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Airbnb first-timer cheat sheet should be the mandatory part of Airbnb terms and conditions but unfortunately, it’s more of a trial by fire rule. You need to realize being a successful Airbnb host isn’t just about landing a booking; it’s about what happens after the guests arrive. So here’s a few key things to keep in mind should you decide to use Airbnb for extra cash or primary income stream.

Anticipate what will guests do and you’ll stay in the “I’m not surprised zone” to keep renting your space out. For example, overflowed bathtubs, broken appliances, furniture, windows and the very least broken plates. So if you are not the handy person keeping your rental in tip-top-shape I highly recommend you have a handy person, plumber and electrician on speed dial.

People who have chosen to go this route are not just looking for an alternative hotel room. They are looking to engage their imaginations and you presented the right elements for them to choose you. So while it may be fun to focus on the glassware, linens or blackout curtains you find you need to quickly look beyond this point.

Just look and you’ll see a host of competition on Airbnb site in any major and not so major city. How do you stand out?

People choose Airbnb for the homey experience. 80 percent of guests want to engage with hosts, even if that means having a cup of coffee while you are still setting up their space. It’s all part of the charm and fosters a sense of belonging.

You don’t have to be a four-star tour guide, but it helps to point guests in the right direction when they have questions. Most guests typically want to know about activities like parks, good bars, restaurants or local unique experiences that’s nearby or they should try. Consider greeting every guest when they first arrive and take your cues from there since people really want to make the most of their time.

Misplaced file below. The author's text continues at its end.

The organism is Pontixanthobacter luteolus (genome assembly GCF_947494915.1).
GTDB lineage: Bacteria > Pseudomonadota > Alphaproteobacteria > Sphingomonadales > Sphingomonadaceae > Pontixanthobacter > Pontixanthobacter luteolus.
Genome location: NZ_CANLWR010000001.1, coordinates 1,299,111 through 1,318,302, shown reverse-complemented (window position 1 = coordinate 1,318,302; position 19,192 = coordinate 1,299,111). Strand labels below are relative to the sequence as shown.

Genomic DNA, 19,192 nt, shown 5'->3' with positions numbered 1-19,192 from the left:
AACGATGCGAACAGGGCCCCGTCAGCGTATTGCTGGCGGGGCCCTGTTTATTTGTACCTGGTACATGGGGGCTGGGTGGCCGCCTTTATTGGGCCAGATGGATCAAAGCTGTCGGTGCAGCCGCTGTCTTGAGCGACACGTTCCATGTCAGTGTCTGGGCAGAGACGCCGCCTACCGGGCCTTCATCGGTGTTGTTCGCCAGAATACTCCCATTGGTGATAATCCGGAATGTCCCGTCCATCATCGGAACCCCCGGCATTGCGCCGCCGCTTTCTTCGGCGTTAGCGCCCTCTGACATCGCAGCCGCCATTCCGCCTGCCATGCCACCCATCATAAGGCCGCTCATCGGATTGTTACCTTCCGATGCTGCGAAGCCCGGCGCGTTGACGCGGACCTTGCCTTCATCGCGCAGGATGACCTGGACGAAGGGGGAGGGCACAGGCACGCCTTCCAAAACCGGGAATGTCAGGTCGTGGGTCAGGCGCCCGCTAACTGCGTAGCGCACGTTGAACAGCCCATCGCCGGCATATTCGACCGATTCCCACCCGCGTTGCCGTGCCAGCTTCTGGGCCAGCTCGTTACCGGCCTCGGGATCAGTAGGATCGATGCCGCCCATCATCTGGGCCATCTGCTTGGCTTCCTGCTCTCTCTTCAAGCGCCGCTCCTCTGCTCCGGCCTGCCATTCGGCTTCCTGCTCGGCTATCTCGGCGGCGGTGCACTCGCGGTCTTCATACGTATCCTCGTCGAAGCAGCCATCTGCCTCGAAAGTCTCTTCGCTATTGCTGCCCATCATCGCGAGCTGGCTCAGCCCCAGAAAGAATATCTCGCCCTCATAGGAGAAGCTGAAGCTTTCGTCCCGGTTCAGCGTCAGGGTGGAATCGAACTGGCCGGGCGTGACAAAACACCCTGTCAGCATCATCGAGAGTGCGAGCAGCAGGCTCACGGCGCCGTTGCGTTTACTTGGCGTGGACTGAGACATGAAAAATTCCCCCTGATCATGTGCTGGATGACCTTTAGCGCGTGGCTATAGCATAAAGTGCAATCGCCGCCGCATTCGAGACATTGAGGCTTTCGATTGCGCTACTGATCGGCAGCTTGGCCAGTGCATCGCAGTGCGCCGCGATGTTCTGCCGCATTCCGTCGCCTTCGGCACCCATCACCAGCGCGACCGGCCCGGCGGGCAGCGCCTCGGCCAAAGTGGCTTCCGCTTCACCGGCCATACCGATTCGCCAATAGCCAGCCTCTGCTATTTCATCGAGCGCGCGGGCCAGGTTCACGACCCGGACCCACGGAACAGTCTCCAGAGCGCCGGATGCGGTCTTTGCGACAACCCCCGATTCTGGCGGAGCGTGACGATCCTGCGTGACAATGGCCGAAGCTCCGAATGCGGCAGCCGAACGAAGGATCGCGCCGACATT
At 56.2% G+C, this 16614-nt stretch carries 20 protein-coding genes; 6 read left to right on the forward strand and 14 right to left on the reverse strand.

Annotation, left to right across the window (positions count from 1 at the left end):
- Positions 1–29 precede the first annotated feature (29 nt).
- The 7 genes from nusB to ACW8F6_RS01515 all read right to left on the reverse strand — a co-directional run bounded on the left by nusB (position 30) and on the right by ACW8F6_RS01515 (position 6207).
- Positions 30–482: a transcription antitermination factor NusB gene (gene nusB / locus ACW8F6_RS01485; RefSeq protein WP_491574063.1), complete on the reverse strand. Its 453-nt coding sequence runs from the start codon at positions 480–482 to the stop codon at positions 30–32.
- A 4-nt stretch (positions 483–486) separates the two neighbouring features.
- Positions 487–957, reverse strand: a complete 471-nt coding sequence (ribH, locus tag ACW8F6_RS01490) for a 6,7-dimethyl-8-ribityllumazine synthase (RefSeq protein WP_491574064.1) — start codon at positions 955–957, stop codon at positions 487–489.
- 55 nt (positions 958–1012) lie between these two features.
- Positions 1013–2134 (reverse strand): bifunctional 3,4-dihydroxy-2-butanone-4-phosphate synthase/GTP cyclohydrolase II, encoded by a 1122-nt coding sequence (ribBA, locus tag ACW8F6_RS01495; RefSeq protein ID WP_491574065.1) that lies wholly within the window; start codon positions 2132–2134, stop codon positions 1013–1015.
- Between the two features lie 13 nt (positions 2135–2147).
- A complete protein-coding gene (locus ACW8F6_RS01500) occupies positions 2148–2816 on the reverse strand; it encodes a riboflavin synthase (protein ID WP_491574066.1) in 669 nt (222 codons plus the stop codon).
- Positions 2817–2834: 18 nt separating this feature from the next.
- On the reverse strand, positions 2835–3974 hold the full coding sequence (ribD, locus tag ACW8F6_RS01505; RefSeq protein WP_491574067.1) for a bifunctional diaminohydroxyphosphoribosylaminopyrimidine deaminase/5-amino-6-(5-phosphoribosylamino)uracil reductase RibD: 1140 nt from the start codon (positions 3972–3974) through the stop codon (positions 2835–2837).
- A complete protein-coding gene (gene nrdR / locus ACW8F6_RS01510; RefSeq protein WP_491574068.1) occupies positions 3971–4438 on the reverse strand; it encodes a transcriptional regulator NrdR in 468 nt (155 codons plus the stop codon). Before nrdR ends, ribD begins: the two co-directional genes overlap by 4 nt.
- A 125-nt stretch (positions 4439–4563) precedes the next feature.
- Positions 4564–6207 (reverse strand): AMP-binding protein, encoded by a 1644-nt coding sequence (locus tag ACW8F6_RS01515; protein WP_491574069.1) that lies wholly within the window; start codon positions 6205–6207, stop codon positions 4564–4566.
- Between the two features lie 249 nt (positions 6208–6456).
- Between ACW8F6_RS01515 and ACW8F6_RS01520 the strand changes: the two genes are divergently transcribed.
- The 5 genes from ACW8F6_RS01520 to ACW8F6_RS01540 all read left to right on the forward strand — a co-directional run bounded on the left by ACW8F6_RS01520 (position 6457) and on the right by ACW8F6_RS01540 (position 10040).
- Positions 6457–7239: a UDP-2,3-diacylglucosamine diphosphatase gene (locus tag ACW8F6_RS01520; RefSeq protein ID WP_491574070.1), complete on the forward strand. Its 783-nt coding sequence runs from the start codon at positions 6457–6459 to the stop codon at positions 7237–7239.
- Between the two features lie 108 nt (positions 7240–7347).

Furnish your Airbnb space with things you would want if you were to come stay at your place. For example, if you like to drink out of nice glasses and cutlery then the guest who comes to stay with you will too.

Your rental should immediately grab people’s attention in a good way. Look for that special feature people remember like a painting, room with a view, a period nostalgic decor, super-soft linens. Whatever it is, play it up.

I recommend giving the guest a genuine experience for the area you live in and what it’s known for. Tuning into the positive aspects of your neighborhood, region or state tends to make the experience the most memorable. Consider what you’d do in your town if you were a visitor, and try to give your guests that experience.

Things to remember are no amount of atmosphere in the world will smooth over a dirty bathroom, overflowing trash cans or another guest forgotten odds and ends. I highly recommend hiring a cleaning person armed with a checklist of overlooked tasks such as scrubbing the oven, dumping out coffee, and emptying the refrigerator and cupboards.

Many guests leave their stuff all over the place, so the more you can remove your personal things, the better it is or if that’s not possible designating a dresser strictly for them versus you. Guests don’t want to open a drawer and see your things it takes away from their experience. Be sure to empty the closets and anywhere else guests may stash their belongings but if you can’t again at the very least make proper room for them to feel, well, at home in your home.

 

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